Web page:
Duplin commissioners keep senior vans running
By Matthew Whittle
Published in News on December 26, 2007 2:03 PM
FAISON -- Meeting in Faison last week as part of their quarterly efforts to get out into the various communities, the Duplin County Board of Commissioners took up an issue that they expect to hear again after the first of the year.
Faced with high fuel prices, county transportation and services on aging director Steve Moore was forced to come before the commissioners requesting more funding to keep the rural routes running.
Originally asking for $60,000 to get through the end of the fiscal year, the commission -- on the advice of County Manager Mike Aldridge -- agreed to $20,000 to help him get through December and into January.
"Steve is a little bit ahead of the other departments," Aldridge said. "They're going to be in the same boat, too."
So his proposal, he explained, is for the board to wait until after the first of the year and then take up everybody at once.
"Other ones are going to have to be dealt with as well," he said. "At the very best we'll be able to take care of it for the rest of the fiscal year."
The vote to fund Moore's department was 5-1, with Commissioner David Fussell dissenting because of his concern that county transportation, which struggles to generate its own consistent revenue stream, is an unnecessary expenditure.
In other action, the commissioners also agreed to a plan for the Goshen Swamp Water Management Project, pending the availability of state funding.
In accordance with an earlier request by the commission, West drew up a proposal to try to restore the proper water flow and to improve water management along approximately 25.3 miles of Goshen Swamp from the Northeast Cape Fear River to Emmett Jackson Road.
The problem, he explained, is that that area has become obstructed with fallen trees, beaver dams and sediment buildup, resulting in poor stream flow and drowned timber. The project would include the trapping and removal of beavers, the removal of beaver dams, the removal of storm and wood debris. Because of U.S. Army Corps of Engineer and N.C. Division of Water Quality regulations, however, there likely will not be any sediment removal projects.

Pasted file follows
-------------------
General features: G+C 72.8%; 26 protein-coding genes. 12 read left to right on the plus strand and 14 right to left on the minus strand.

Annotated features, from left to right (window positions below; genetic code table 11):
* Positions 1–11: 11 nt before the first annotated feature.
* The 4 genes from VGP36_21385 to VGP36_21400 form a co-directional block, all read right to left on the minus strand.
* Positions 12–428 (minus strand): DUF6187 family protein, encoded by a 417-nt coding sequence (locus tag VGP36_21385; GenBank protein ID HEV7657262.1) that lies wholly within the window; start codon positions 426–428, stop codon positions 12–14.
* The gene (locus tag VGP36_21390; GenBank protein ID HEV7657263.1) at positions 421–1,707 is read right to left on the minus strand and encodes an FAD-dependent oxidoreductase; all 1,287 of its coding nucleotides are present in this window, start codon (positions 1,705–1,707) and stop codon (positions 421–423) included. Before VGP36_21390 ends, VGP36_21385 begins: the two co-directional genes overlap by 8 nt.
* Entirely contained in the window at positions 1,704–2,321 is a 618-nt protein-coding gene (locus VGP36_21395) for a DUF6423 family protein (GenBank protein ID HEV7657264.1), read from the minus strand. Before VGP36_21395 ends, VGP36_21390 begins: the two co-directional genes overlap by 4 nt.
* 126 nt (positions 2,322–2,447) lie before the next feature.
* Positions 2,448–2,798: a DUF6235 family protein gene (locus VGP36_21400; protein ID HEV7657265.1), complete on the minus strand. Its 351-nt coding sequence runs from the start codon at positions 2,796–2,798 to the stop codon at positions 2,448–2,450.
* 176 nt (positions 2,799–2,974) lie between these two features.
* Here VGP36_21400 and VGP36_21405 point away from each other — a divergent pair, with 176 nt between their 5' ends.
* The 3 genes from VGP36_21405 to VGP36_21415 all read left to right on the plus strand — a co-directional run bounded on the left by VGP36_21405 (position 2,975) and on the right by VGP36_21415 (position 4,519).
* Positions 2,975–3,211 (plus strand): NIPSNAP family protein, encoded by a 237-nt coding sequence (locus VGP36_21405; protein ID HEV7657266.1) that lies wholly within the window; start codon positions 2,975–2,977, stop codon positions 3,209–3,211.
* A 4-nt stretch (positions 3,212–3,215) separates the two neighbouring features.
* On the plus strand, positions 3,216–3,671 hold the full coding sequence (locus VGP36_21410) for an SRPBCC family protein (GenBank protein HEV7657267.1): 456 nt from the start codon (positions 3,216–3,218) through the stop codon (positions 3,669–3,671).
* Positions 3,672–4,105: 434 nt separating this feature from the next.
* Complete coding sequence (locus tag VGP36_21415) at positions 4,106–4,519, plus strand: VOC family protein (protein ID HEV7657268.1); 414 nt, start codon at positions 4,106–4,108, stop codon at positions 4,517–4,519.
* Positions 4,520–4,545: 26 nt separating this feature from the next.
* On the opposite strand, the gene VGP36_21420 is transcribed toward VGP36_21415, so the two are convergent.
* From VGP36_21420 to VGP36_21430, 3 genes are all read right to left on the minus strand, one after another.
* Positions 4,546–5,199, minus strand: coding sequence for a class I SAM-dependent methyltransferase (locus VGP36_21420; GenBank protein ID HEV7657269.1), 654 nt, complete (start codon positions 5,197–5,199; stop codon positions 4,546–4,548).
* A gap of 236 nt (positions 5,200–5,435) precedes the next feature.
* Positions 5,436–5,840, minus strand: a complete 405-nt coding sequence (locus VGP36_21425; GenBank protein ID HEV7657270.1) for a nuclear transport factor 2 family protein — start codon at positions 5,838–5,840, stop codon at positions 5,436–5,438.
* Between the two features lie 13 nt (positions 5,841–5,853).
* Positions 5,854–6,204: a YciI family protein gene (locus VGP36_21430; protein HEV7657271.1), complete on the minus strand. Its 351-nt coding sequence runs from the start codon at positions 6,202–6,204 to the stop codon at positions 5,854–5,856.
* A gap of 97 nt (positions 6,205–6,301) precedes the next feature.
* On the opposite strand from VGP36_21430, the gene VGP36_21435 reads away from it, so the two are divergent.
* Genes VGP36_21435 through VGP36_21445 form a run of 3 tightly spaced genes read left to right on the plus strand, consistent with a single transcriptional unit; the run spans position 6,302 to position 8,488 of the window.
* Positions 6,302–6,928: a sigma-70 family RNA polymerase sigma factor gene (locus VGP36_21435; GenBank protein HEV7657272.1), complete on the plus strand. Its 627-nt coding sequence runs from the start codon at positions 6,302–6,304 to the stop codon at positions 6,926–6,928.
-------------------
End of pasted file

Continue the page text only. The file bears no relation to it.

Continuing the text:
The project, which will affect nearly 100,000 acres of drainage area, is estimated to cost the county approximately $136,000. Officials are hoping for a state input of about $264,500.
And finally, the commission put a much-debated issue to rest and voted 4-2 to hang the portraits of District Court judges in the county's large courtroom. The courtroom is considered by some to be the Superior Court, while others simply see it as the "big" courtroom. Regardless, though, its back wall is where Superior Court judges' portraits have traditionally been hung.
The issue came up when the county prepared to hang the portraits of two District Court judges, Stephen Williamson and Kenneth Turner. The original plan was to hang them in the "small" courtroom, but because of remodeling efforts, the commissioners allowed them to be temporarily placed on the front of the big courtroom's balcony until the remodeling was done.
Other Local News
- Care in the sky: Members of the aeromedical evacuation crew fight to get injured troops back to their families